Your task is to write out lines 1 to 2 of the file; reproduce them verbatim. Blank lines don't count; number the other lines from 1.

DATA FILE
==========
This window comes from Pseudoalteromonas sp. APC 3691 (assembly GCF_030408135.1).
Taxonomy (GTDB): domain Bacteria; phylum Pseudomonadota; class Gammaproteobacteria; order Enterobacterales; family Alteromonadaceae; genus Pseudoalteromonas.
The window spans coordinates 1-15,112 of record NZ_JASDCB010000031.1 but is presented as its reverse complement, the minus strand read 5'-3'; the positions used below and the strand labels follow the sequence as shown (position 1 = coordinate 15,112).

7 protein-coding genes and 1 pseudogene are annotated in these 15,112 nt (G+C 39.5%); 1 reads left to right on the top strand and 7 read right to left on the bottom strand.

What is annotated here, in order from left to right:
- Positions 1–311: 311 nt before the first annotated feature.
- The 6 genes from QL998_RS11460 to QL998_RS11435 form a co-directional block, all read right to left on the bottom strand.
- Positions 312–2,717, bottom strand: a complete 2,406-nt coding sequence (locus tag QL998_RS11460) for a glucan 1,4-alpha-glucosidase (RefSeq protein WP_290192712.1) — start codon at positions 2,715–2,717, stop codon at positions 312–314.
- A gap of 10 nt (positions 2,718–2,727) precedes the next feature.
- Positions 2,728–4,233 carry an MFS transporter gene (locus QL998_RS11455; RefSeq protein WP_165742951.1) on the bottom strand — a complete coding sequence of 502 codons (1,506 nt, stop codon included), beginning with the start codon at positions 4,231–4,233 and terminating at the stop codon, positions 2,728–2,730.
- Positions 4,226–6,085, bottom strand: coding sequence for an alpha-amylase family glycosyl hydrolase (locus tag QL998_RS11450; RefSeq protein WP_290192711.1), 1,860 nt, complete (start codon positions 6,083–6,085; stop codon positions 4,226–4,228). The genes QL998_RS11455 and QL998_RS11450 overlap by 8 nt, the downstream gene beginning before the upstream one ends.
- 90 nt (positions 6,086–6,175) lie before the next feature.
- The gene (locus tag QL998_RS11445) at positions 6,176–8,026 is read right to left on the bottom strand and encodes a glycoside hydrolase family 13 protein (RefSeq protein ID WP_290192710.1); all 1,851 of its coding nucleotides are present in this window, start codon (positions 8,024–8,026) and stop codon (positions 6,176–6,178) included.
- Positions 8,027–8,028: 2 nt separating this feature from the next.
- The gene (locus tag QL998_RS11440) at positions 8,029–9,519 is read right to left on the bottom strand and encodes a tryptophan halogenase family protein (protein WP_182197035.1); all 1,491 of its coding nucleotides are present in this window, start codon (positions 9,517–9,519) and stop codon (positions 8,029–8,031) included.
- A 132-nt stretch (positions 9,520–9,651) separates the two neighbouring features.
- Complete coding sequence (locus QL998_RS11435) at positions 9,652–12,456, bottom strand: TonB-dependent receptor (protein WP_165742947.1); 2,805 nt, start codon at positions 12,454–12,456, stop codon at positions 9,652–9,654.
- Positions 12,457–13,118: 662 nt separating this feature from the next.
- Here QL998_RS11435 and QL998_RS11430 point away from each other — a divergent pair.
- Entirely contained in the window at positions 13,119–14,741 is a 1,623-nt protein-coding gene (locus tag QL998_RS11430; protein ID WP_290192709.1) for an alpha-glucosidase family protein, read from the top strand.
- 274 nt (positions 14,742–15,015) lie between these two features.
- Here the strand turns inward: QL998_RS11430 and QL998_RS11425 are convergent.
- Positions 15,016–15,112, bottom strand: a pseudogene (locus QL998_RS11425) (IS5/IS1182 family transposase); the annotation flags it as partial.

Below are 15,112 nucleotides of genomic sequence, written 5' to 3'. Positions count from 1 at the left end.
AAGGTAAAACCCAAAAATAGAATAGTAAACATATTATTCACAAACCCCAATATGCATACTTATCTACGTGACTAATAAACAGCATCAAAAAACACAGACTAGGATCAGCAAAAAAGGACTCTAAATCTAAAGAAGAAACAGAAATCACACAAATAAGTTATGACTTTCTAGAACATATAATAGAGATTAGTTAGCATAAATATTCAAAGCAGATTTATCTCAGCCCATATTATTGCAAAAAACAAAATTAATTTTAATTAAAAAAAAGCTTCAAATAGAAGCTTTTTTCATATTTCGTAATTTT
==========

This window comes from Pseudoalteromonas sp. APC 3691 (assembly GCF_030408135.1).
Taxonomy (GTDB): domain Bacteria; phylum Pseudomonadota; class Gammaproteobacteria; order Enterobacterales; family Alteromonadaceae; genus Pseudoalteromonas.